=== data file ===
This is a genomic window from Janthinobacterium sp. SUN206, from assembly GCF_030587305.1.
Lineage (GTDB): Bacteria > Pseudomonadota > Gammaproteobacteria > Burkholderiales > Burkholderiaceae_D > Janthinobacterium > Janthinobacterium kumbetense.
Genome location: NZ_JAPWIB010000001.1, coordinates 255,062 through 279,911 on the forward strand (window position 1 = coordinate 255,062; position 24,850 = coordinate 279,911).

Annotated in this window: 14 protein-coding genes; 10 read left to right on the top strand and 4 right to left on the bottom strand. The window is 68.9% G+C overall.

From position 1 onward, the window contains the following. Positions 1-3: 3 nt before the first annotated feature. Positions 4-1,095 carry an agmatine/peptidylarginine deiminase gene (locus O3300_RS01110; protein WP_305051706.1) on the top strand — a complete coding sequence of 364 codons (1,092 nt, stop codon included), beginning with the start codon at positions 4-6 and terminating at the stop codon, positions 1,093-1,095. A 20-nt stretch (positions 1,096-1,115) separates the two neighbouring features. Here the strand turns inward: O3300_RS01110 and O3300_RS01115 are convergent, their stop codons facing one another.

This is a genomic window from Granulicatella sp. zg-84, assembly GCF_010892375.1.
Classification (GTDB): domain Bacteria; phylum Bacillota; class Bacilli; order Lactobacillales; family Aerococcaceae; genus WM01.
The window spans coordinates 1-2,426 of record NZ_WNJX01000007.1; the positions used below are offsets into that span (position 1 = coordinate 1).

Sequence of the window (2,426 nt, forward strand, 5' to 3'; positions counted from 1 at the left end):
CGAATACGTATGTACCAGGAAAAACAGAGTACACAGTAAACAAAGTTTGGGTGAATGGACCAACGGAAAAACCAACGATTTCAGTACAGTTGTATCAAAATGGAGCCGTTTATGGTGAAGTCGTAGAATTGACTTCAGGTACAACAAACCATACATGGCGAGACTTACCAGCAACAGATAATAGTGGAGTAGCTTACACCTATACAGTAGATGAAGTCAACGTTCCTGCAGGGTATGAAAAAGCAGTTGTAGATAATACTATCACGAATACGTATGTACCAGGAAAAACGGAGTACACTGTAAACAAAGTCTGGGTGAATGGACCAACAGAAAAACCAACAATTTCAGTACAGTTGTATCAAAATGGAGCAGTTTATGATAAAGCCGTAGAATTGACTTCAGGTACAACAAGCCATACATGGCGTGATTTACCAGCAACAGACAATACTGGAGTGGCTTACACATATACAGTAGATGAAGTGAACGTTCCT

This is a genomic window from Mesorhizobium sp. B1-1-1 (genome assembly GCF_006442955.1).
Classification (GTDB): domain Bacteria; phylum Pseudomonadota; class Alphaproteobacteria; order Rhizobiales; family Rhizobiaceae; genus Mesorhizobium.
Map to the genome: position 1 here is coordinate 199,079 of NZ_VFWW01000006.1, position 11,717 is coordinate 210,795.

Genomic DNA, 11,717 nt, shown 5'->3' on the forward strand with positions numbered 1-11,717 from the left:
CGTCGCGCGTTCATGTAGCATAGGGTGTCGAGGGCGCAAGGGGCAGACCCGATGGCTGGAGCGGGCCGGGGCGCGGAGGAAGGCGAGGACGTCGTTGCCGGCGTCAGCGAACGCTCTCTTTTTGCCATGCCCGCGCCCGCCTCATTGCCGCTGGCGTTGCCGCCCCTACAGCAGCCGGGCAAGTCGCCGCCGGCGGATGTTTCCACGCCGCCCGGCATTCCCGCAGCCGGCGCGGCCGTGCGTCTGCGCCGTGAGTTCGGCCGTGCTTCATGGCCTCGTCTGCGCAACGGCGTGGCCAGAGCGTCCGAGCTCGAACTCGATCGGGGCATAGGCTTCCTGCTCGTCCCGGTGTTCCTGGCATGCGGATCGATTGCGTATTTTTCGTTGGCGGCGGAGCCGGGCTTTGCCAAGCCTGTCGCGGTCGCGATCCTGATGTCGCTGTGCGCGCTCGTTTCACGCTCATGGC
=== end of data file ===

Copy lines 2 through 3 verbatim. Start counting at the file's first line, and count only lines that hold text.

Lineage (GTDB): Bacteria > Pseudomonadota > Gammaproteobacteria > Burkholderiales > Burkholderiaceae_D > Janthinobacterium > Janthinobacterium kumbetense.
Genome location: NZ_JAPWIB010000001.1, coordinates 255,062 through 279,911 on the forward strand (window position 1 = coordinate 255,062; position 24,850 = coordinate 279,911).